To take this further still, how might a particular religious client feel about having an autopsy performed? Jewish law says that the body is to be respected and not mutilated, so how is this compatible with autopsy, even in special circumstances? In addition, what are a client’s thoughts about organ donation or cremation? Many Jews, including even those who are more liberal or reformed, remain connected to keeping the body intact, yet there are innumerable articles where rabbis and religious leaders consider organ donation a Mitzvah (charitable act) that allows another to live a healthier life, and therefore, may be allowed.

While potentially more contentious, those who are most strict, such as Orthodox Jews and some more conservative Jews, believe that abortion is permissible only when the life or health of the mother is threatened. Yet, other Jews, when asked about the issue, intellectually acknowledge that they would support abortion on a larger scale. So, what is an agent to do if called into service because a client has been raped or because a previously healthy client, pregnant in her first trimester, suddenly fell ill and is no longer capable of caring for herself, let alone a newborn? Does the agent contemplate abortion or allow the pregnancy to go full-term?

It is important to consider both your own perspective and that of your named agent should you take ill and become unable to make your own health care decisions. For example, some Orthodox Jews and Muslims are uncomfortable receiving medical care or will refuse it if it’s offered by a member of the opposite gender because their doctrine prohibits one of the opposite sex who is not a spouse from touching them. How about a client who keeps a Kosher home, related to dietary restrictions that do not allow the mixing of milk and meat at the same meal, or eating pork or shellfish? Does an agent need to remember to ask about this if the client lands in a hospital or rehab facility? While being treated by someone of the opposite gender or being fed a cheeseburger might not seem significant, these issues can impact how a client feels about himself or herself on the road to recovery.

Buddhists have their own beliefs that may impact their health care proxies. While illness and death are understood to be natural events for all living things and not feared, it is suffering that is to be relieved, all the while having a clarity of consciousness. This belief, however, may be incompatible with an end-of-life circumstance where life support is terminated to facilitate death and a patient is made comfortable with drugs that render him or her unconscious. In addition, while organ transplants, for both a donor and recipient, are generally permissible, some believe that this might affect a patient’s consciousness.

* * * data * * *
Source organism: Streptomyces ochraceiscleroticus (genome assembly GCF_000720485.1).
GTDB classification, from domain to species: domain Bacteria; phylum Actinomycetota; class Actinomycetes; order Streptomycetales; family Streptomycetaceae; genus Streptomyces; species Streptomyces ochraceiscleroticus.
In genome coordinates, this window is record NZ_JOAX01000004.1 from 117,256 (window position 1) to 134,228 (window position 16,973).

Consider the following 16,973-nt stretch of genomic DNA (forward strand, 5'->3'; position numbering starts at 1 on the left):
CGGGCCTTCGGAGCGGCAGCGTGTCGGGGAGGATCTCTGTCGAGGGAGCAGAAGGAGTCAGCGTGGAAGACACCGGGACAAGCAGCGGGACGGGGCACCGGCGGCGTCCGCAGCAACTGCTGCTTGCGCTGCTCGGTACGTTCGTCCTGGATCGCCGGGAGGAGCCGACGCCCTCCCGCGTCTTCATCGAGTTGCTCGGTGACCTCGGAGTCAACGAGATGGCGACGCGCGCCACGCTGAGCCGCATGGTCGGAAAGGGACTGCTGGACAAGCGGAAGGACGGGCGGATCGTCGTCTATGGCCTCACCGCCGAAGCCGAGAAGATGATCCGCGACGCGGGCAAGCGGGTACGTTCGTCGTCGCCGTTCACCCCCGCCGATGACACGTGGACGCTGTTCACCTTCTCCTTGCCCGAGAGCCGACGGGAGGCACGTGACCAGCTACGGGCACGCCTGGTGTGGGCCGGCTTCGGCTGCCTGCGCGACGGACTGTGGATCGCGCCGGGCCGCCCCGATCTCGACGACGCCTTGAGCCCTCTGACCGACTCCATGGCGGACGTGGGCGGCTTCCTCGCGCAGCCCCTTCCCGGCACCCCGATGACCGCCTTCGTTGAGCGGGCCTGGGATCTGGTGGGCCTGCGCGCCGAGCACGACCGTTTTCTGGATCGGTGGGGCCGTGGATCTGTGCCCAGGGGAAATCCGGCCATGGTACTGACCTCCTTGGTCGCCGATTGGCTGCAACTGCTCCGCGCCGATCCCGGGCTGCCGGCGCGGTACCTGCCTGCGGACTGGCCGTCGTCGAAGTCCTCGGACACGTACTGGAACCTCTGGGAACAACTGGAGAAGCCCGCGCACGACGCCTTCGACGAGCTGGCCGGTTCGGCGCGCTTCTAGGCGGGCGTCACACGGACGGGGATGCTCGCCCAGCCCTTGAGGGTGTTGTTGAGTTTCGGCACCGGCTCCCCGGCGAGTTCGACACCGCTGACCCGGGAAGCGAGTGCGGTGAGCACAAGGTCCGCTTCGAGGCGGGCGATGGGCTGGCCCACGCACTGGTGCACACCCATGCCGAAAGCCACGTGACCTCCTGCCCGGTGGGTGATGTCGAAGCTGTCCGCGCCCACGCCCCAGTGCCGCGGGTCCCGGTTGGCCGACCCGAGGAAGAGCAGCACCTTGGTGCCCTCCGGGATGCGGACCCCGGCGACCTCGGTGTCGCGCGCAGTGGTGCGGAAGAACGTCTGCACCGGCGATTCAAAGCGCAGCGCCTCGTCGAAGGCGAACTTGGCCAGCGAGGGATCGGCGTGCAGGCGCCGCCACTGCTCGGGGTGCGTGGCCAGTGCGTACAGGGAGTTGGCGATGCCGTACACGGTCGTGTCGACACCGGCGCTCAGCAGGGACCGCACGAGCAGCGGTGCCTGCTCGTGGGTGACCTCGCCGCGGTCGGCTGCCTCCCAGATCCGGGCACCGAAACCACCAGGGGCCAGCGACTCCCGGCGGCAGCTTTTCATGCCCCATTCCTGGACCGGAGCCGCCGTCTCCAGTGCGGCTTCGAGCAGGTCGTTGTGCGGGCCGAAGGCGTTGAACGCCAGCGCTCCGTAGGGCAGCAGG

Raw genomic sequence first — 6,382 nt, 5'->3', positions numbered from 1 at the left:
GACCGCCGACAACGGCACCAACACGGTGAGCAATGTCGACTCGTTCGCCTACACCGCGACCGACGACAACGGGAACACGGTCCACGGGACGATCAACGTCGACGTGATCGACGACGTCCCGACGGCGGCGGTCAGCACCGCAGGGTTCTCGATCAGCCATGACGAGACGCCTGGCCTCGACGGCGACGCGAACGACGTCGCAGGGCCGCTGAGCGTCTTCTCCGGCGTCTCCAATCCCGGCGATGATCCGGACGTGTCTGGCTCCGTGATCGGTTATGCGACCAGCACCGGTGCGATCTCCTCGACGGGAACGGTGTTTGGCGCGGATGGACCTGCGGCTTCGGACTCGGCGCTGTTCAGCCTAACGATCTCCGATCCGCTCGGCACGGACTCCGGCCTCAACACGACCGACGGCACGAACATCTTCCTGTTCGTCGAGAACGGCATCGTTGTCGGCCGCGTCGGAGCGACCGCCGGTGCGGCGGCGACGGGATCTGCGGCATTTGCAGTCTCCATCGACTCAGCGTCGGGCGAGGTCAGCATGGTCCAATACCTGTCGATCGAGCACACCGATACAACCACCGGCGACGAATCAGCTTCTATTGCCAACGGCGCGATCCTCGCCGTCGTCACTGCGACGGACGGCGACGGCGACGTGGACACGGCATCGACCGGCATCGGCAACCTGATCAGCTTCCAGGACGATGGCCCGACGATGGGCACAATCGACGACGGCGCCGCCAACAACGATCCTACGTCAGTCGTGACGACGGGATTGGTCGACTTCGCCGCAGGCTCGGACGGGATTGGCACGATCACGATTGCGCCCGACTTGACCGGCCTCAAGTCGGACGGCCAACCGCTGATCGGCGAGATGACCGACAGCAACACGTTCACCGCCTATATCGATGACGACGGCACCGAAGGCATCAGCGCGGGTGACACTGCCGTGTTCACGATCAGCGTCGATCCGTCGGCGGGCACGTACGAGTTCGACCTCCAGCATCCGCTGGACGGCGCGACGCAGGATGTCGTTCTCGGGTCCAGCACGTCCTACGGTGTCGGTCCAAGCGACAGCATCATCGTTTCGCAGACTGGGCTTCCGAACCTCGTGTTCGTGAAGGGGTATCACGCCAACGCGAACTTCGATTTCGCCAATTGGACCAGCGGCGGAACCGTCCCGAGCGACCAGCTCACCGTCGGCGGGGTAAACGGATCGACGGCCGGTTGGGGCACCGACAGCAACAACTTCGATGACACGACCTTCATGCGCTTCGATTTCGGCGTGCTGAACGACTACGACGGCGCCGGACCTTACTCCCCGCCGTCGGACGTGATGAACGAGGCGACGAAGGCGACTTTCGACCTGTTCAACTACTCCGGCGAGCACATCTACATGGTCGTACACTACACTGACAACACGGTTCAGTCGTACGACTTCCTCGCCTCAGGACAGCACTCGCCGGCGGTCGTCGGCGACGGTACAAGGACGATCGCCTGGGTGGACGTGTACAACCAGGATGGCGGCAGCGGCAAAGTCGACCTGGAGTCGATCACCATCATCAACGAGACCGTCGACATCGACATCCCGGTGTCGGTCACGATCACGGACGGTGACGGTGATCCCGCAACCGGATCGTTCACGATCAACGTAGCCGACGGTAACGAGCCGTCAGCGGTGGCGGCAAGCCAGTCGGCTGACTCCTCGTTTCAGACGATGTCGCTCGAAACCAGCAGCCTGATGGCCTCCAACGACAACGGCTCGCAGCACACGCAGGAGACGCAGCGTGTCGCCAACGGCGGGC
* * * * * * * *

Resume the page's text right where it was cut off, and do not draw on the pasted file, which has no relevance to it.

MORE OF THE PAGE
Many who practice Buddhism will also contemplate other forms of medical treatment than just the traditional Western medicine that health insurance historically covers, so that must also be considered with respect to a designated health care agent. Will that agent be supportive of the alternative treatments that the patient may want to try? When contemplating health care providers, it is wise to think about whether to instruct your agent in the type of care you might be more inclined to consider.

Relative to the Sikh religion, human life is the highest form, and assisted suicide and euthanasia are not encouraged. Further, maintaining a terminal patient on artificial life support for a prolonged time is not generally encouraged, either. Autopsy is permitted; however, it is preferred that the medical practitioner be of the same sex as the patient. And while a health care proxy does not authorize an agent to act after the patient dies, if the agent has been a presence during final stage of the patient’s life, comments by the agent may inadvertently be relied upon shortly after the patient’s death. As with many religions, there are specific funeral and cremation rituals to be followed, but if the agent is unaware of these concerns, then the body and soul could inadvertently be violated.

Christianity is the most widely practiced religion in Western Mass. Although there are variations in religious beliefs, mainstream medicine does not seem to trigger many exceptions to the rules of this religion. The obvious hot buttons are whether abortion or birth control is allowed, or whether actions may be taken to end a life. There is a very vocal sect of Catholics that are against abortion, which they consider to be the taking of life, and yet, for many others, those same issues pose less of a conundrum. Across the board, however, organ donation is endorsed, and both funerals and cremation are viable options upon death.

Although Christians are widely unaffected by many of the above hot-button issues regarding end of life, it is still important to make sure that your agent is aware of and willing to carry out your own wishes.

When naming your health care agent, consider both your own perspective and that of the person you choose. While you cannot contemplate every eventuality, think about what is important to you and what you want implemented so you can be given the best possible chance of recovery and/or the most respectful and comfortable way to die. v

Lisa L. Halbert, Esq. is an associate in the Northampton office of Bacon & Wilson, P.C. A member of the Estate Planning, Elder and Real Estate departments, she is especially focused on legal matters relating to asset protection; (413) 584-1287;baconwilson.com/attorneys/halbert